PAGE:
Niel Lindsay, 25, a former laboratory technician-turned-undertaker told police that a couple of days before inspectors were due to visit the premises staff would "shuffle" body parts "right and left" around the college. "We would shift all the material into storage rooms ... hiding them basically," he said.
Mr Lindsay told officers that he raised his concerns with senior staff that bodies left to science were being retained much longer than the three years allowed by special licence.
But "nothing was ever done", Southwark Crown Court in south London was told. Mr Lindsay claimed that surgical resources manager, Brian Eaton, even warned him that "should anyone find out that we were keeping out- of-licence specimens we would all in fact be out of a job. We would be fired".
He said: "I believed that nobody else was going to dispose of them in the correct manner so I took it upon myself to have them at least buried."
The "route" he chose was artist and one-time butcher Anthony-Noel Kelly, 42, who had asked him to provide bits of dead bodies to make sculptures from. Mr Lindsay estimated that he smuggled 20 items out of the college after wrapping them in black bin-liners so they did not leak.
He then shoved them into a rucksack and either handed them over to Mr Kelly outside the RCS, or ferried them by taxi to the sculptor's home.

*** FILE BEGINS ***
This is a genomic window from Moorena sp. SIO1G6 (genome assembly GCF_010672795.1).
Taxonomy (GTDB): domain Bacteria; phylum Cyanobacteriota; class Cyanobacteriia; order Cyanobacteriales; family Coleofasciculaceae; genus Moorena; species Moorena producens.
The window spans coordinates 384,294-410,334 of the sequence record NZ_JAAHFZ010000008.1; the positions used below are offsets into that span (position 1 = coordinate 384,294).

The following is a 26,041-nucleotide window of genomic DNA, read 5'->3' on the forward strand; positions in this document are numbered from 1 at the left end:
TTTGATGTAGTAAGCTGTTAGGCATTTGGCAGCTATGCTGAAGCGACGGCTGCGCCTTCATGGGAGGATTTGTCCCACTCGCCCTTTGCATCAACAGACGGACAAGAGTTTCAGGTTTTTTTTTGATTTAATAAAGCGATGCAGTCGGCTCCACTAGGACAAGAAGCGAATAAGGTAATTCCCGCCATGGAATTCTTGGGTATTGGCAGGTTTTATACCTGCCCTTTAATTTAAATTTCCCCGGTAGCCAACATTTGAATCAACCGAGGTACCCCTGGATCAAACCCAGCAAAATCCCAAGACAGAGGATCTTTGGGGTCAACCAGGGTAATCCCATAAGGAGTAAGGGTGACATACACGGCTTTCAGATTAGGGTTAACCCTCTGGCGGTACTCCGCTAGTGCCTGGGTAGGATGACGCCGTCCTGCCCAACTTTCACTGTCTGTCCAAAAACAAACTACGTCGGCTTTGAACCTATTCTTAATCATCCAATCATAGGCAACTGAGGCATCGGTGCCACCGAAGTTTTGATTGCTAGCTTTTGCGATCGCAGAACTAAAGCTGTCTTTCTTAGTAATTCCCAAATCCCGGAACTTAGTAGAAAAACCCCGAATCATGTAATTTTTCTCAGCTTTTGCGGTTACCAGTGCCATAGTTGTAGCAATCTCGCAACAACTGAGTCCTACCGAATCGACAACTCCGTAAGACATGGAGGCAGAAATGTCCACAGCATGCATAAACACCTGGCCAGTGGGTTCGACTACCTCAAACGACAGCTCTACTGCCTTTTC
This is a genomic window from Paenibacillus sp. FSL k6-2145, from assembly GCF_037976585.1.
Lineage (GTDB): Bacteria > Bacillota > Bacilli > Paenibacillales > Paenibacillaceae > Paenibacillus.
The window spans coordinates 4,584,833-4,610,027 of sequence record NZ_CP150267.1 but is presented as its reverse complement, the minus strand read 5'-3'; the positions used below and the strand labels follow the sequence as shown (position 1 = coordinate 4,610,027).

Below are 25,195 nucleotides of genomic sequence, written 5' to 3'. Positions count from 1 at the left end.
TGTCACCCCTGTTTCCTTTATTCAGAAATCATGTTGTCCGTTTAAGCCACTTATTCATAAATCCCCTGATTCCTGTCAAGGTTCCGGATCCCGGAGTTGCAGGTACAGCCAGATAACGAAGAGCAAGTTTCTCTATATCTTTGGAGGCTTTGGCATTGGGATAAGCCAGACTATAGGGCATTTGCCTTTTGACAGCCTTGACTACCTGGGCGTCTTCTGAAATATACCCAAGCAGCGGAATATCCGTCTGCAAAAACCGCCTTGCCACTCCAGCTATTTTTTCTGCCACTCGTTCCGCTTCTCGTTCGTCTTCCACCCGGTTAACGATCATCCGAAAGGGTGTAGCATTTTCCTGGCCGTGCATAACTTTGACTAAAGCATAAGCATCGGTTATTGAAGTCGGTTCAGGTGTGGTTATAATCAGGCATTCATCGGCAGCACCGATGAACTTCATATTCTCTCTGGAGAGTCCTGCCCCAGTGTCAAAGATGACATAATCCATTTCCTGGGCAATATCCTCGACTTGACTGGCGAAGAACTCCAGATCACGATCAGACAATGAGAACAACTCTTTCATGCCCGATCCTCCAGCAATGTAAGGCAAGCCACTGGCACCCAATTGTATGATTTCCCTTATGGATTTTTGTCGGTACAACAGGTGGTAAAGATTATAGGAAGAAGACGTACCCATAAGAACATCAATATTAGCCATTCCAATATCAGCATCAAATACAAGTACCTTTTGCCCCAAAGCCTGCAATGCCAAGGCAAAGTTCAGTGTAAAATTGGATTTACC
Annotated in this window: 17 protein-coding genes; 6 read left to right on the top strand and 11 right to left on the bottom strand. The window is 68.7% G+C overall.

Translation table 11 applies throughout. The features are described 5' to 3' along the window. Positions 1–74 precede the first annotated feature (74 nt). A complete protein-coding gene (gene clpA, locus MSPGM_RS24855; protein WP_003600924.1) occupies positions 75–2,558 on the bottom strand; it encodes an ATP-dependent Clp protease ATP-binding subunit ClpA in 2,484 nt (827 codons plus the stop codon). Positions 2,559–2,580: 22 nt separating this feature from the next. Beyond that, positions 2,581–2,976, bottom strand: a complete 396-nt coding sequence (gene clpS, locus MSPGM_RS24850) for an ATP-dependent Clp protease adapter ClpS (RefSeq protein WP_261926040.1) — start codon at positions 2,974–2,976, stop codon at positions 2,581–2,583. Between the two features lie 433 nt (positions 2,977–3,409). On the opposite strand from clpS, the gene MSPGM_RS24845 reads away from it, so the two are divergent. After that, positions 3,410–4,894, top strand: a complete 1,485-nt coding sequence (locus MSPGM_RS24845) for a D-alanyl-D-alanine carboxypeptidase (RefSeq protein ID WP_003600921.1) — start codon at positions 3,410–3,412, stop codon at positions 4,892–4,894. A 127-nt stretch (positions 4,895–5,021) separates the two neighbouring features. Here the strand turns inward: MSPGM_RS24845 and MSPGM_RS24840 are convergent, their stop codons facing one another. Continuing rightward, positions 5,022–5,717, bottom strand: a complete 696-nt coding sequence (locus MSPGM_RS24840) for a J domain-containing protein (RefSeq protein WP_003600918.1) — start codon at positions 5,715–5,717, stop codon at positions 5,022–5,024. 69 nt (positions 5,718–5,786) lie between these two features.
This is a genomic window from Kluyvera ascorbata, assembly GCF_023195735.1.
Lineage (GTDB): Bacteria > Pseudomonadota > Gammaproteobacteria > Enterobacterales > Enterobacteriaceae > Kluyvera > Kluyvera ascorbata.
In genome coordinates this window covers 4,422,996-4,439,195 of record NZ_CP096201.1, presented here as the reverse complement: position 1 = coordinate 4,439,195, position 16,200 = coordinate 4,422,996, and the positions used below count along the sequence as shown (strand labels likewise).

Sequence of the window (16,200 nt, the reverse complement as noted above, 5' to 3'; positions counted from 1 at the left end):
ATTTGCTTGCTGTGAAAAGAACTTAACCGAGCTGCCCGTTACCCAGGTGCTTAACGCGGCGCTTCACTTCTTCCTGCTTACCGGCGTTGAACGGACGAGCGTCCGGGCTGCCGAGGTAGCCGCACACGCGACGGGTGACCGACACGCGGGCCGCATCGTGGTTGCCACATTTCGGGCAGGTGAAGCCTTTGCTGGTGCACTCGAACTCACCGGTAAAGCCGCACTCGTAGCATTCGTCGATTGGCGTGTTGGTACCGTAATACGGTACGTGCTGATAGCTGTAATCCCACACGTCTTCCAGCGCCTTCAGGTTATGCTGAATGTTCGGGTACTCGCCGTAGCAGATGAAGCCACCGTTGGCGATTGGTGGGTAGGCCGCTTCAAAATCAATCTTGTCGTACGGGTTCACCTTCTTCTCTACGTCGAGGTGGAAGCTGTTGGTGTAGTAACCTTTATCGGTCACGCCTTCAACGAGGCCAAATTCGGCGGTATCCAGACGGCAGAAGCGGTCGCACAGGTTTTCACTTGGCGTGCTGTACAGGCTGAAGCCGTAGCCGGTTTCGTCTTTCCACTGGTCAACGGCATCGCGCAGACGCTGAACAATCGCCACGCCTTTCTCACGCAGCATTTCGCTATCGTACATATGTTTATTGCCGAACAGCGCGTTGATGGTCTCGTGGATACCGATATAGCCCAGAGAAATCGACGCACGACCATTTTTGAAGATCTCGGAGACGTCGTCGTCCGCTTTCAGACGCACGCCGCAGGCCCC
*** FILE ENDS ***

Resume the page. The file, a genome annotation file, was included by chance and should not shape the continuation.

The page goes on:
Mr Lindsay told police that Mr Kelly paid him pounds 400 for his help, adding: "I believe morally that the body should have been buried ... a long time ago and I don't believe I have done anything wrong."
Mr Kelly, of Clapham, south-west London, and Mr Lindsay, of Stoke Newington, north London, both deny stealing "anatomical specimens" from the college between June 1991 and November 1994. Mr Kelly also denies dishonestly handling.
The court has heard that Mr Kelly, who also used to be an abattoir worker, displayed some of his grisly exhibits in London. But Her Majesty's Inspector of Anatomy, Dr Laurence Martin, spotted a newspaper article and photograph about the show and then contacted police.
As the "macabre" trial entered its third day, some of Mr Kelly's work was lined up along one wall of the courtroom. It included a gilded head and torso of an old man and cross-sections of limbs.
The jury was also taken through Mr Kelly's interviews with police. He said that after being given permission by the RCS to sketch bits of bodies to help "understand death", he discovered the college was holding on to specimens much longer than they were allowed to. They should have been "on their way to the grave" and so he decided to "intercept them" by taking body parts back to his studio to make casts from them.
He "treated them with respect" and once he had finished with them, he decided to bury the bagged remains in a field next to his family home in Smarden, Kent. He told a farmer who spotted him that he was getting rid of bits of horses.
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